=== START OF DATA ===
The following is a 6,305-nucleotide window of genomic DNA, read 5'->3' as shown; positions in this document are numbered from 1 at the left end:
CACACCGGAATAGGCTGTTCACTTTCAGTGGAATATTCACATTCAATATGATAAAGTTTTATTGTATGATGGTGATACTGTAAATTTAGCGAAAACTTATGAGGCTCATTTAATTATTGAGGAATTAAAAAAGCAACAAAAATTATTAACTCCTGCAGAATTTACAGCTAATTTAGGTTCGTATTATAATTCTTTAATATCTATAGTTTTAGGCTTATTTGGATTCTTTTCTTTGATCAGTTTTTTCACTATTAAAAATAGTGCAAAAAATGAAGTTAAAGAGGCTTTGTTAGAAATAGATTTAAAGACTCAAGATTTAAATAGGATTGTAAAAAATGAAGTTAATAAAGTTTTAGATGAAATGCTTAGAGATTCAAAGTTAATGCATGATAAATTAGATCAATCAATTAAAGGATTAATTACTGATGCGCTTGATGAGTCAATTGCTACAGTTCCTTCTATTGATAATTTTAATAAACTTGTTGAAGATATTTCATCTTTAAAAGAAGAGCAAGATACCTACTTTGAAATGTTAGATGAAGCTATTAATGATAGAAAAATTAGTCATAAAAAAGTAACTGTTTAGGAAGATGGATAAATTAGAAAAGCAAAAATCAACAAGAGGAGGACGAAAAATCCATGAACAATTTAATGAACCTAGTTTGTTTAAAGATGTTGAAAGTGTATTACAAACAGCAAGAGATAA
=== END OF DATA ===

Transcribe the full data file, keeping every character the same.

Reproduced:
The following is a 6,305-nucleotide window of genomic DNA, read 5'->3' as shown; positions in this document are numbered from 1 at the left end:
CACACCGGAATAGGCTGTTCACTTTCAGTGGAATATTCACATTCAATATGATAAAGTTTTATTGTATGATGGTGATACTGTAAATTTAGCGAAAACTTATGAGGCTCATTTAATTATTGAGGAATTAAAAAAGCAACAAAAATTATTAACTCCTGCAGAATTTACAGCTAATTTAGGTTCGTATTATAATTCTTTAATATCTATAGTTTTAGGCTTATTTGGATTCTTTTCTTTGATCAGTTTTTTCACTATTAAAAATAGTGCAAAAAATGAAGTTAAAGAGGCTTTGTTAGAAATAGATTTAAAGACTCAAGATTTAAATAGGATTGTAAAAAATGAAGTTAATAAAGTTTTAGATGAAATGCTTAGAGATTCAAAGTTAATGCATGATAAATTAGATCAATCAATTAAAGGATTAATTACTGATGCGCTTGATGAGTCAATTGCTACAGTTCCTTCTATTGATAATTTTAATAAACTTGTTGAAGATATTTCATCTTTAAAAGAAGAGCAAGATACCTACTTTGAAATGTTAGATGAAGCTATTAATGATAGAAAAATTAGTCATAAAAAAGTAACTGTTTAGGAAGATGGATAAATTAGAAAAGCAAAAATCAACAAGAGGAGGACGAAAAATCCATGAACAATTTAATGAACCTAGTTTGTTTAAAGATGTTGAAAGTGTATTACAAACAGCAAGAGATAA